New research shows the the growing inequalities in healthcare in the UK that the NHS is unable to tackle.
The 16 January 2006 saw the launch of Project London, a new health care project in the east end of London. Project London is organised by Médecins du Monde (UK), a charity that organises health care across the world but is increasingly becoming involved in projects in western Europe.
The project in London’s East End is to provide primary healthcare to refugees, other migrants, the homeless and female sex workers. Volunteers from the NHS and other agencies will provide healthcare, advice and advocacy to access other services such as counselling and dental care.
The research undertaken by Médicins du Monde clearly recognises the growing inequalities in healthcare in the UK that the NHS is unable to tackle. In Tower Hamlets 75% of children live in families with low incomes. There is also a shortage of GPs with over 65 per cent of general practices have stopped taking new patients. Although asylum seekers have a right to primary health care, a GP is not under any obligation to register them. Since April 2004 only migrants who are legally resident in the UK can have access to hospitals (secondary care). The only exceptions are for those with serious mental health problems, needing emergency treatment or having a infectious disease. Restrictions of this kind have caused suffering to women seeking maternity care and those with HIV/AIDS.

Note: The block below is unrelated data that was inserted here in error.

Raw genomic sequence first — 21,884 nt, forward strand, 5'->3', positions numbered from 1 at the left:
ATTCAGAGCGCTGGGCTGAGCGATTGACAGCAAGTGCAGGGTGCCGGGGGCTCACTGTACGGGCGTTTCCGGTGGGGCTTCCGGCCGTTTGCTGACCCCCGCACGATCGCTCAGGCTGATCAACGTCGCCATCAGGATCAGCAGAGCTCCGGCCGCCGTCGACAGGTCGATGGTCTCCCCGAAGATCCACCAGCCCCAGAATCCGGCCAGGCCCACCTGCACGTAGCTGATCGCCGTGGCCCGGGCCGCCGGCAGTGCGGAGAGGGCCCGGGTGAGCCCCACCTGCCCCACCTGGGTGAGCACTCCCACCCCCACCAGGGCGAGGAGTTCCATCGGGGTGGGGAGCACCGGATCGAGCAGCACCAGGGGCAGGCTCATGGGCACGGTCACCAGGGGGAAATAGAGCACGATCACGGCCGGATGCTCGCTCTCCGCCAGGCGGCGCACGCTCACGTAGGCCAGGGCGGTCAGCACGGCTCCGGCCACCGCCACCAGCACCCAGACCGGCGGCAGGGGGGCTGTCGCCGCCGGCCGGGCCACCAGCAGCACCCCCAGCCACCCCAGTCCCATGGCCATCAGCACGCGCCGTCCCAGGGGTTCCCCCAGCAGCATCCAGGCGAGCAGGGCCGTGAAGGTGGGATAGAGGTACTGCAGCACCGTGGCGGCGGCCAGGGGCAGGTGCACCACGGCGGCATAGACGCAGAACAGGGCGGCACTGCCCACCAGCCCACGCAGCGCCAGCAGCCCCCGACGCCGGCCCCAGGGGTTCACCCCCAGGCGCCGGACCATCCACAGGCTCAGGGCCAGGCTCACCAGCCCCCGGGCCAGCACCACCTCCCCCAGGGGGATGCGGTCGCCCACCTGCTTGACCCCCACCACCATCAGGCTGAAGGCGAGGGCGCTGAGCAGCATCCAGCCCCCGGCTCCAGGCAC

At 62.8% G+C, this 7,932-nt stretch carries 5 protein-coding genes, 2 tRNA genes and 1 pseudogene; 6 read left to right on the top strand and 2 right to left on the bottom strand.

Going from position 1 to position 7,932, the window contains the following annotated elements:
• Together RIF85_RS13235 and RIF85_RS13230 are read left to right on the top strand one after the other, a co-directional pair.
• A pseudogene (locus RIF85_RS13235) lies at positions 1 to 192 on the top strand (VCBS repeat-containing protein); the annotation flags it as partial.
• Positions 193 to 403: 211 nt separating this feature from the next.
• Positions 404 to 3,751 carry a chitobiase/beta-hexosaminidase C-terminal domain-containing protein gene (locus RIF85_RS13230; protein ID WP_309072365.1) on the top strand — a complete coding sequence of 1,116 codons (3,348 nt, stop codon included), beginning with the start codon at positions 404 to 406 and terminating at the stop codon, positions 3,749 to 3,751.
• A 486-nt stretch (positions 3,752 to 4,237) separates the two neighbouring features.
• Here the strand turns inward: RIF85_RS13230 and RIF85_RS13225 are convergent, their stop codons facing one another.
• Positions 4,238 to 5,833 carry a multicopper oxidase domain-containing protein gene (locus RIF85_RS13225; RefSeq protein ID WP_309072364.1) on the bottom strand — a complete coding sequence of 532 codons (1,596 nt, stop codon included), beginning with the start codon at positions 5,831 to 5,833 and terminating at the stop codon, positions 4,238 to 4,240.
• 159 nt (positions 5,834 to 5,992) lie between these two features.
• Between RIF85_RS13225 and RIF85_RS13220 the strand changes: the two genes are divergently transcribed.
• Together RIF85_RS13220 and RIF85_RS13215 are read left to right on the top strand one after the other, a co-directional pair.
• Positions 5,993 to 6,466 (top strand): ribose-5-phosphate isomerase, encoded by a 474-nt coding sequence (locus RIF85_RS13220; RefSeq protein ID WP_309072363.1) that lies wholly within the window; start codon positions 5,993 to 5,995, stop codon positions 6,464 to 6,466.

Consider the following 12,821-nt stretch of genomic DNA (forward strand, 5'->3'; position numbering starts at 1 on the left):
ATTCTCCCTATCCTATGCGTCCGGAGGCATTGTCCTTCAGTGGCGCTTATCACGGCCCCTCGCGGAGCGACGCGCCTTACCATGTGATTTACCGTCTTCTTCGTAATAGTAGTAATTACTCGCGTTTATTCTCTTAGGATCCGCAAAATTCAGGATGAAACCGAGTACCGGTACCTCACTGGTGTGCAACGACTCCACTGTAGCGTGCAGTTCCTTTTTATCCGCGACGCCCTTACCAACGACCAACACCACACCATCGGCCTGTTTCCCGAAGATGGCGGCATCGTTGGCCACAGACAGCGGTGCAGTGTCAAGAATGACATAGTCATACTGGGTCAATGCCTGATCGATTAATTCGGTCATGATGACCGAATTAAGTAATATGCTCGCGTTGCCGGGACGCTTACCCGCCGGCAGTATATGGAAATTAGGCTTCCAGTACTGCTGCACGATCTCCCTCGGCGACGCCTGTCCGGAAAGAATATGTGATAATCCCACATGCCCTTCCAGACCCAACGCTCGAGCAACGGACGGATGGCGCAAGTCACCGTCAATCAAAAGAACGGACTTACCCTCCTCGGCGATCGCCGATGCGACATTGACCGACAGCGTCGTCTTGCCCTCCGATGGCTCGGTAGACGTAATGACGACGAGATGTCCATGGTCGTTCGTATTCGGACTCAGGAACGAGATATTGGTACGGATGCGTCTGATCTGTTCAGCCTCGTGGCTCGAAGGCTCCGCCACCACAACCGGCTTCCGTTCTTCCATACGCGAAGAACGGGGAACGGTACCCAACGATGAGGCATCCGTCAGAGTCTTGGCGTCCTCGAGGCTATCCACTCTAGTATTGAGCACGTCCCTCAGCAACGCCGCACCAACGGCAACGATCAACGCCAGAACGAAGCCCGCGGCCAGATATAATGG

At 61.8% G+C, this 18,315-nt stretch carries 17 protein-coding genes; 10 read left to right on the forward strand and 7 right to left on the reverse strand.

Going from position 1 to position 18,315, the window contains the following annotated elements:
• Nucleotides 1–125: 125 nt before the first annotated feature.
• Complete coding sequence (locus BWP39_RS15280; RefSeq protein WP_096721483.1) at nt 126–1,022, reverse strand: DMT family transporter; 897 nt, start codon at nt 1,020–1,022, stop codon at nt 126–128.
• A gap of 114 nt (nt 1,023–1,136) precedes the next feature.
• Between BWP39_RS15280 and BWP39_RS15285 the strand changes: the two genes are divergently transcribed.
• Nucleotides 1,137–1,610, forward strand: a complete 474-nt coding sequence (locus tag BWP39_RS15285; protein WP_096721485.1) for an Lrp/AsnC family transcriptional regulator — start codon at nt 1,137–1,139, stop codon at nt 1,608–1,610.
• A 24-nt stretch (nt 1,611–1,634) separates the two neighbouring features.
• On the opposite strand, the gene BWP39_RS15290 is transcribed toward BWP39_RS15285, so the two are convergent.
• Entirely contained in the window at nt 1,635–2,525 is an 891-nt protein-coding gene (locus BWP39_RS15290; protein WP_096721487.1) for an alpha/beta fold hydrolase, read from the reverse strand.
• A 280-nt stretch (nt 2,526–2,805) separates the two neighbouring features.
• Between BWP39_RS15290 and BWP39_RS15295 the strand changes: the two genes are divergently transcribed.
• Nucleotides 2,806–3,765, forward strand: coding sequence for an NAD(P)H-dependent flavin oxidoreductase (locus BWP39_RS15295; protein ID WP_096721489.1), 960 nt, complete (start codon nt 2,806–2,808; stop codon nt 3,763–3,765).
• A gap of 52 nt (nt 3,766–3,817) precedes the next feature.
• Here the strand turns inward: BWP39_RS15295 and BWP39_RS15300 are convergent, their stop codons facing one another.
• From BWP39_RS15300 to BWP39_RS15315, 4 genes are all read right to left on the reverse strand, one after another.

In August 2004 the government announce that it was considering further restrictions to healthcare for asylum seekers. Under these proposals failed asylum seekers and migrants who stayed beyond their visas will have no right to register with a GP. A recent editorial in the BMJ (14 January 2006) stated:…’denying free basic healthcare to the most vulnerable groups in society, who are legally prevented from working and unable to pay charges, is ethically unsupportable and a breach of human rights’.